The great, irrepressible, unforgettable, and wonderfully unique witmaster comedian of possibly all time, one Groucho Marx, died 35 years ago today.
With his brothers, Groucho made up one of filmdom’s all-time great movie comedy squads. During the early first half of the 20th century, they blazed across the screens with an unbashed reckless radicalism, one part slapstick, one part dazzling wit, one part funny memorable set pieces, and all parts absolutely hysterical. While his brother Chico made up the lothario slick oil salesman, with his gift of musical gab via the piano and his way with his sneakiness by way of an Italian accent with the lid not on too tight, and his other brother Harpo, made up the character of the mute rubber limbed, gymnastically comedic genius, who spoke comedic volumes by NOT speaking, it was still Groucho’s amazing knack for rattling off some of the most memorable barbs, rhubarbs, silver-tongued comebacks and observations, only equaled arguably by another great comedian of all-time, Jack Benny.
He made classic after classic film with his brothers, The Cocoanuts, Animal Crackers, Horsefeathers, and some of the most revered and critically acclaimed comedy films of all time, Duck Soup and Night at the Opera. In all of the films, the classic Groucho look – parted hair with wild eyes, a greasepaint mustache sloppily affixed above his lip, and his voice, the New York staccato drowned in Brooklynese – became a symbol for comedy, and is still imitated to this day by scores of “imitation is the sincerest form of flattery” imitators.
Marx also had a successful solo career. He was the congenial and sly winked host of the game show You Bet Your Life, which netted him Emmy awards and new generations of fans. Groucho ran the table of that program for over a decade during the mid 20th century, and still had every ounce of his wit and charm in full force. Books penned by him were also successful, some of them even finding their way into The Library of Congress.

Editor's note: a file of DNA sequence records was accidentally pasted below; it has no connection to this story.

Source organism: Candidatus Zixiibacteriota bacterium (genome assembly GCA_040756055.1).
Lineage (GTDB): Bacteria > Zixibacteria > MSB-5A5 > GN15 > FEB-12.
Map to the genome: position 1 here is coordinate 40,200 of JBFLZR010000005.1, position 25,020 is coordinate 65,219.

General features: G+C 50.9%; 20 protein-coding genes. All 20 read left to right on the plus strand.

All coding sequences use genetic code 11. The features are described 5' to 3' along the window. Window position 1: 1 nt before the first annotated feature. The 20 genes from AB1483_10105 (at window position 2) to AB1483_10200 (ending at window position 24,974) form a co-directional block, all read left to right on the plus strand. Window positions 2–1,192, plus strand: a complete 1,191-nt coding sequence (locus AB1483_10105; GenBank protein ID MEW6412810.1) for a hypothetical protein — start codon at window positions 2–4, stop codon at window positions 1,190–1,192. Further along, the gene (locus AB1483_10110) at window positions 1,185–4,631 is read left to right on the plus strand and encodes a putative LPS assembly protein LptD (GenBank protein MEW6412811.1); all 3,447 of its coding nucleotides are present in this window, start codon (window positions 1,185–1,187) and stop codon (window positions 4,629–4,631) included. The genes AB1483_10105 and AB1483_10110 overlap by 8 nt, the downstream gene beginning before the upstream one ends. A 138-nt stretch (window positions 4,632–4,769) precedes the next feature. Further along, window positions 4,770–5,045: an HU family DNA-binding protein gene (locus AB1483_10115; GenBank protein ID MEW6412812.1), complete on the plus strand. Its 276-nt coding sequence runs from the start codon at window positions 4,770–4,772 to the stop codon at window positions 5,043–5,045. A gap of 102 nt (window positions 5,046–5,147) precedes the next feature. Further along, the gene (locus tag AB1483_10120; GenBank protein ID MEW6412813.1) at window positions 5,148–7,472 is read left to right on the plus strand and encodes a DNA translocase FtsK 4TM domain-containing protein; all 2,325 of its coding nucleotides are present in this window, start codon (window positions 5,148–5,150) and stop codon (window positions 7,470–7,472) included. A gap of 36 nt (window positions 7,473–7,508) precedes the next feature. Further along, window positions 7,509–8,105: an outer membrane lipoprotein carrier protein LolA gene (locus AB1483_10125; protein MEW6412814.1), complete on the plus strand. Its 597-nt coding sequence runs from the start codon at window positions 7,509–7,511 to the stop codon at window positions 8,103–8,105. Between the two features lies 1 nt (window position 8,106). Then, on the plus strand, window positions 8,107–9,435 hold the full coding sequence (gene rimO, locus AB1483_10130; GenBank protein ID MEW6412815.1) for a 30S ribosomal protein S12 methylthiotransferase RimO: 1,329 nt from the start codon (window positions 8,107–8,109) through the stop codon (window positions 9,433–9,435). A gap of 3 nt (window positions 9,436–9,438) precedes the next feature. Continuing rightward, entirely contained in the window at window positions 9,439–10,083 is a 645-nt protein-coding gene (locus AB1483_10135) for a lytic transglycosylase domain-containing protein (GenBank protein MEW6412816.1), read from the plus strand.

As the 60s rolled around and Marx became an elder statesman of comedy, he found himself a hero and a comic influence on the baby boomer generation, who started to come of age by the late 1960s. Duck Soup took on an irreverence suddenly during that Vietnam era, and The Marx Brothers, particularly Groucho who at that point was the only surviving member of the classic trio (4th brother Zeppo was still alive at the time as well) became big business all over again, as a nostalgic act and also one that flourished. Solo appearances at Carnegie Hall in New York City, in which Groucho did a one man act that delighted the new and old fans of the Marx Brothers, spawned a successful record album. An honorary Academy Award was bestowed upon him in 1974, for the incredible work he and his brothers had done and all the joy they gave to millions of fans. He was still very much a large public figure when he passed away on August 19, 1977, well into his eighties by that time.
Wonderful, amazing, hysterical, legendary, shining, funny, brilliant, influential, timeless, eternal. Superlatives that are usually so overplayed, and misdirected, misguided, and wrongly applied, but for Groucho Marx, those aforementioned superlatives fit like a T and in fact, aren’t even enough to describe one of the great comedians of all time. Here’s to the wonderful Groucho Marx, Hooray for Captain Spaulding!
If you’re interested in The Marx Brothers, check out these DVD collections: